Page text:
GWANGJU, South Korea — Details about what happened here during those terrible days from May 18 through May 27, 1980, remain elusive four decades later.
One of the greatest mysteries is who ordered South Korean army helicopters to fire on crowds demonstrating against the military-led regime in Seoul.
Investigators will have trouble extracting confessions from aging army veterans or finding witnesses beyond those who have long since described what they saw, but hidden documents may be revealing.
Chun Doo-hwan, the general who seized power in the months after the assassination of President Park Chung-hee nearly seven months earlier, has consistently denied helicopters fired on civilians, but the evidence is overwhelming. Those who saw them firing have already given eyewitness reports.
The pockmarks of bullets slanting in downward trajectories are on display in the renovated Jeonil Building across May 18 plaza from the former provincial government offices that were occupied by student protesters before the final onslaught on May 27.
Chun is not going to alter his denials while on trial for libeling a priest who described the firing from the helicopters. The record is clear even if we don’t know how the order was passed down the chain of command. Could it be that Chun and his friend, Gen. Roh Tae-woo, gave commanders the license to do as they pleased?
The other great mystery that the commission might try to resolve is the American role. A raft of declassified State Department documents shows American concerns, conversations between American and Korean leaders and debate at high levels in Washington about what to do.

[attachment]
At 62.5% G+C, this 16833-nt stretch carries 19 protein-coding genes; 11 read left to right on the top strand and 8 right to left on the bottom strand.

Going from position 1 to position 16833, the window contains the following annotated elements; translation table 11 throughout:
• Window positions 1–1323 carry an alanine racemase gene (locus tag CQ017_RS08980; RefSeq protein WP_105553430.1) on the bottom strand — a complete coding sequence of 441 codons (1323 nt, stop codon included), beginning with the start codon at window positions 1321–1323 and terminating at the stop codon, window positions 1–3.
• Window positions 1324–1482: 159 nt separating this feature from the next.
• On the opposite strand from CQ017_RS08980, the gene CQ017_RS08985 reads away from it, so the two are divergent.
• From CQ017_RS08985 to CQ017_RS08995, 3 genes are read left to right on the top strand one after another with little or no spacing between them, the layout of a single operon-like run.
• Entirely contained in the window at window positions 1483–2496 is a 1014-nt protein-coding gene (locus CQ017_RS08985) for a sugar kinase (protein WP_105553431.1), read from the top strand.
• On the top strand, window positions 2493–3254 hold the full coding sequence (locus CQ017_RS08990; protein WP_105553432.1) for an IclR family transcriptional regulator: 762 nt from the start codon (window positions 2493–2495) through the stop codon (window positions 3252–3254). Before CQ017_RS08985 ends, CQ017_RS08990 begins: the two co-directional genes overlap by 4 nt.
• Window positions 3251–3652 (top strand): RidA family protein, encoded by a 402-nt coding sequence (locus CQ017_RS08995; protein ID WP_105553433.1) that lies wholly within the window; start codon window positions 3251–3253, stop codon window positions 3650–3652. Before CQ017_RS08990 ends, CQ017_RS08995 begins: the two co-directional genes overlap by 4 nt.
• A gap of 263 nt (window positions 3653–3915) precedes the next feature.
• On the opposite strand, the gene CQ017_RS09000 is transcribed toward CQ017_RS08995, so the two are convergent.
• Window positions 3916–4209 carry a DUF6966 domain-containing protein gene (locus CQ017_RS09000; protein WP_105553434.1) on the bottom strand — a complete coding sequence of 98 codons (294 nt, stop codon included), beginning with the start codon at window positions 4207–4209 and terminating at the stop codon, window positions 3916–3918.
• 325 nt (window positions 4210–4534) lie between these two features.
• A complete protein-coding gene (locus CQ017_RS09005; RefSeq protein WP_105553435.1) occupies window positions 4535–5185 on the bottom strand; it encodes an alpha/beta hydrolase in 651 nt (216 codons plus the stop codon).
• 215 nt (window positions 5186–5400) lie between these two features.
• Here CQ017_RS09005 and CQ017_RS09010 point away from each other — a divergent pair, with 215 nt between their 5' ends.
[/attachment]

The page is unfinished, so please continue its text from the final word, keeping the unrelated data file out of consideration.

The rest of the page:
As Brad Martin, a journalist colleague who was there at the same time as I, has written, there was still no “smoking gun,” no document in which the Americans advise on suppressing the uprising, much less suggest firing on protesters.
In fact, the State Department has released message traffic that shows the concerns of William Gleysteen, U.S. ambassador to South Korea from 1978 to 1981, one of the most critical periods in the country’s history, before, during and after the uprising.
In one document, Gleysteen reported that “firmness toward the students should be coupled with conciliatory moves in the political area.” Instead, the generals “proceeded with the May 17 crackdown” though “reactions” in Gwangju and elsewhere “had shown the generals to have been wrong.”
The military made a serious mistake, Gleysteen wrote, by “attacking Kim Dae-jung,” the dissident hero and later president, who was jailed well before the students rose up in his name. “I was really more worried at this point about internal miscalculations,” Gleysteen stated, than “about imminent attack from North Korea.”
Evans Revere, then a young U.S. diplomat in Japan, later deputy chief of the U.S. embassy in Seoul, fears “blame for the massacre can be placed on the United States.” One talking point for this position is the claim that Gen. John Wickham, the U.S. commander in South Korea, authorized the movement of the 20th division to Gwangju.
Operational control, however, was a formality. Wickham did not have the power to tell Chun not to send South Korean troops down there and was shocked by what happened.
“The record seems pretty clear that Chun and the generals were lying to the United States about their intentions,” Revere told me in an email. “Using their control of the media to portray the United States as supportive,” they were “making sure that the U.S. was portrayed as complicit.”
Chun “was essentially playing the same game,” the blame game, “that the Left has been playing ever since the massacre.”
The investigation should come up with details that have remained unknown for years along with material that’s already out there. Any inquiry should note Gleysteen’s attempts to persuade Chun of the need for democratic reform for which he had pressed well before Gwangju.
“Our basic concern was that any new political arrangements in Korea be developed in a way which was acceptable to the Korean people,” Gleysteen told a senior Cheong Wa Dae official a month after the massacre.
He wanted Chun to know, “We were particularly disturbed by some anti-American maneuvering within the regime quite apart from anti-American criticism in opposition/dissident quarters.”
The Americans, as the documents indicate, were caught between polarized forces. It is hoped the May 18 commission will focus on that dilemma while ferreting out new material